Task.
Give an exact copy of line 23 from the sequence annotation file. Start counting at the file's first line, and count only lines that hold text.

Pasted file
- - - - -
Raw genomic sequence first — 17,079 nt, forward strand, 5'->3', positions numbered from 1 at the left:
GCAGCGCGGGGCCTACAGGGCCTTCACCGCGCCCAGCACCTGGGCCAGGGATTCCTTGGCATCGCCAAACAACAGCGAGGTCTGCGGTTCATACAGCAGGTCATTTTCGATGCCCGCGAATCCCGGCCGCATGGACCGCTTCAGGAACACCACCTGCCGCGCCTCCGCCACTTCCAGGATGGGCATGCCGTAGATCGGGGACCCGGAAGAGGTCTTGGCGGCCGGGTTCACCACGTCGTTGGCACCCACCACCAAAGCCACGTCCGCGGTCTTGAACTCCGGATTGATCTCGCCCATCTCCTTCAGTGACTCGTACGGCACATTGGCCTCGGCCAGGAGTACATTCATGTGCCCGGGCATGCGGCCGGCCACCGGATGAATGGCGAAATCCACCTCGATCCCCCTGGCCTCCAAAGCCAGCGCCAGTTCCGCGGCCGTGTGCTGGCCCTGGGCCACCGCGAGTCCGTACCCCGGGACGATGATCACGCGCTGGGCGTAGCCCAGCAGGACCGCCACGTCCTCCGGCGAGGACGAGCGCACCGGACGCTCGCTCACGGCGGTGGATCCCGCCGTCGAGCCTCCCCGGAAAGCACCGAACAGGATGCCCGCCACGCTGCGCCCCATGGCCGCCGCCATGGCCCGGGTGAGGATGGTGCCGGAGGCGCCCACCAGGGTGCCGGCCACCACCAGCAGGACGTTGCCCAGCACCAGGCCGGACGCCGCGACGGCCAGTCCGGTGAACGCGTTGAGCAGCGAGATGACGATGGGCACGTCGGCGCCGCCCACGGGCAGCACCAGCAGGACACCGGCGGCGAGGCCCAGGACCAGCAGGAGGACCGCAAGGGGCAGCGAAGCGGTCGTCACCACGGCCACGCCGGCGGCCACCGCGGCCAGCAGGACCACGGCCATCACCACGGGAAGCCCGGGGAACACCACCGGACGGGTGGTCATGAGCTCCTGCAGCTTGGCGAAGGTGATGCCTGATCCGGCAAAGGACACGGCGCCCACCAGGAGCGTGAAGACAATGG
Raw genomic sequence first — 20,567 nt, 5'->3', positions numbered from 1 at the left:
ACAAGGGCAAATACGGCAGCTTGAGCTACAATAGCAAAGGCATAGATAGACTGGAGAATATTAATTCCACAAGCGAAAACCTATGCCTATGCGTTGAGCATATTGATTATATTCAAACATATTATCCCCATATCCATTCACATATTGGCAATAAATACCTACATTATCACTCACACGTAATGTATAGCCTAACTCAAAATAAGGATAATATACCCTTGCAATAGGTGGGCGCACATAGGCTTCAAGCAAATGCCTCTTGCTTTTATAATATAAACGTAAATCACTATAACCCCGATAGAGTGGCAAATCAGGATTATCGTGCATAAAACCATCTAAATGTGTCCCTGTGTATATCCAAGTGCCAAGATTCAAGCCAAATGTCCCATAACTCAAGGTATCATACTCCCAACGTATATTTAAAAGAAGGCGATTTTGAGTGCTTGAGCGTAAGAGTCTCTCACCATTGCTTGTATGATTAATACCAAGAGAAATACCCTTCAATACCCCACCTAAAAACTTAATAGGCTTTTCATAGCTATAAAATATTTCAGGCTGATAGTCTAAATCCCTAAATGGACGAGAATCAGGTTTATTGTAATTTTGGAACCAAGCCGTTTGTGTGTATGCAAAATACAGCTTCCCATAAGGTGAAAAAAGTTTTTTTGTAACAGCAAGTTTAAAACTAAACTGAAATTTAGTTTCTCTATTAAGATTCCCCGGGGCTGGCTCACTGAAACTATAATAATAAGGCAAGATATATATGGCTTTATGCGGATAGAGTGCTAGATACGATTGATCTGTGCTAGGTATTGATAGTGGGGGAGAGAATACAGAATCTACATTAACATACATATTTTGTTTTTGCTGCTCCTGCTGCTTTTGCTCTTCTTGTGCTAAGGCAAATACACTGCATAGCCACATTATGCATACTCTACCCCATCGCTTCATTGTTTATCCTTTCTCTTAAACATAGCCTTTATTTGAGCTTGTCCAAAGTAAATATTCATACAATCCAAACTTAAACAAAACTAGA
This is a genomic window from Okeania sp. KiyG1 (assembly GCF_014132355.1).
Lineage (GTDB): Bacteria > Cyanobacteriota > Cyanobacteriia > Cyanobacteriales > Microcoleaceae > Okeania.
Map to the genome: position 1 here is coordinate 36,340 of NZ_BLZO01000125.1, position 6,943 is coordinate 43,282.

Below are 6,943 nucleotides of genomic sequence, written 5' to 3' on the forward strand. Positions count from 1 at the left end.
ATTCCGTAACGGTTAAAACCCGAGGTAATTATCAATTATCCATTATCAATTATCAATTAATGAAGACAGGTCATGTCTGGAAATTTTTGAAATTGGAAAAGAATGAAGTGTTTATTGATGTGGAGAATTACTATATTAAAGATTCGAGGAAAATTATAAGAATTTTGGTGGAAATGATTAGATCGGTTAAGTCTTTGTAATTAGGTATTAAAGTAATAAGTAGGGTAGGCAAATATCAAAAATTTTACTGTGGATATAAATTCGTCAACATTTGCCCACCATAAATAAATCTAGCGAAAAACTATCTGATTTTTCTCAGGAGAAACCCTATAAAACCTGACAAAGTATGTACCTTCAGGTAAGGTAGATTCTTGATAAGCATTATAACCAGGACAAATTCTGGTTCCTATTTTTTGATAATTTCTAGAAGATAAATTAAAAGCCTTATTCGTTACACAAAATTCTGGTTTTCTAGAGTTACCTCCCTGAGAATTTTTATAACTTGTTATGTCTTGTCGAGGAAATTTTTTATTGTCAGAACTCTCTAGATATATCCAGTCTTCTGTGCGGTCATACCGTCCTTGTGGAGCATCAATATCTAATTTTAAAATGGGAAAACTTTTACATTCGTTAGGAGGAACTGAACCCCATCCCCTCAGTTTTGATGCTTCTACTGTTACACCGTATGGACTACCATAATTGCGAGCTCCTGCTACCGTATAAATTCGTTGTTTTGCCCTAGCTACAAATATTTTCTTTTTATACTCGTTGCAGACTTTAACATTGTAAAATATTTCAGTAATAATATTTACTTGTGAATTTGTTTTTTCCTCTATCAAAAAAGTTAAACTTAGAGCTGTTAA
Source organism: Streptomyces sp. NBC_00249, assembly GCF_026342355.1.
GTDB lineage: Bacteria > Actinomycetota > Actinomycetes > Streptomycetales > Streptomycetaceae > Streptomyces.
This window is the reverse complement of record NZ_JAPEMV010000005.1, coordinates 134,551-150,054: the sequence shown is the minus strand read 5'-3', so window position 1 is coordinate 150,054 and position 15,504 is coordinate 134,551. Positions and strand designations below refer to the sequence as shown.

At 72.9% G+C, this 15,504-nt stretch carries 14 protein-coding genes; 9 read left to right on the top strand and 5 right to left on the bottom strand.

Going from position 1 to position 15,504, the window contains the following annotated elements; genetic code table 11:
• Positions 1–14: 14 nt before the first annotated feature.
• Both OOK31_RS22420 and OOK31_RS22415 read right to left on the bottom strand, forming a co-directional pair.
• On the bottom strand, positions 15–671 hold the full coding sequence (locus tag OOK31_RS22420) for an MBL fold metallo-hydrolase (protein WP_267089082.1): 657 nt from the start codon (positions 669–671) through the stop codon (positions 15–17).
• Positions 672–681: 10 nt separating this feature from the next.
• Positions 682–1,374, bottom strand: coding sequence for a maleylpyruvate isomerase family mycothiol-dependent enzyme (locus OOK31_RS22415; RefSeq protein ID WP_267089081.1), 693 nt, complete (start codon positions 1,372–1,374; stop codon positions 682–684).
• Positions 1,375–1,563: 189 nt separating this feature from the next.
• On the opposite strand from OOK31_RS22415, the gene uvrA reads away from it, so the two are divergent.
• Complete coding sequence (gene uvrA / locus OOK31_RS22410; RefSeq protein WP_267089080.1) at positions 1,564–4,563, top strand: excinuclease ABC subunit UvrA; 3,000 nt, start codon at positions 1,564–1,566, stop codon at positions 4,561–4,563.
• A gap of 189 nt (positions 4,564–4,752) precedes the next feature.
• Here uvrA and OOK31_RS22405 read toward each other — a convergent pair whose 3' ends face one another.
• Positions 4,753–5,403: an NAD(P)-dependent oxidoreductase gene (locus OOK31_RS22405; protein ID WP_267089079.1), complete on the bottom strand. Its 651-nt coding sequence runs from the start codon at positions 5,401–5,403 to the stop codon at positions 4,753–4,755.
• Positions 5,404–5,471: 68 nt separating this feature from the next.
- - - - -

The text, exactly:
• A gap of 189 nt (positions 4,564–4,752) precedes the next feature.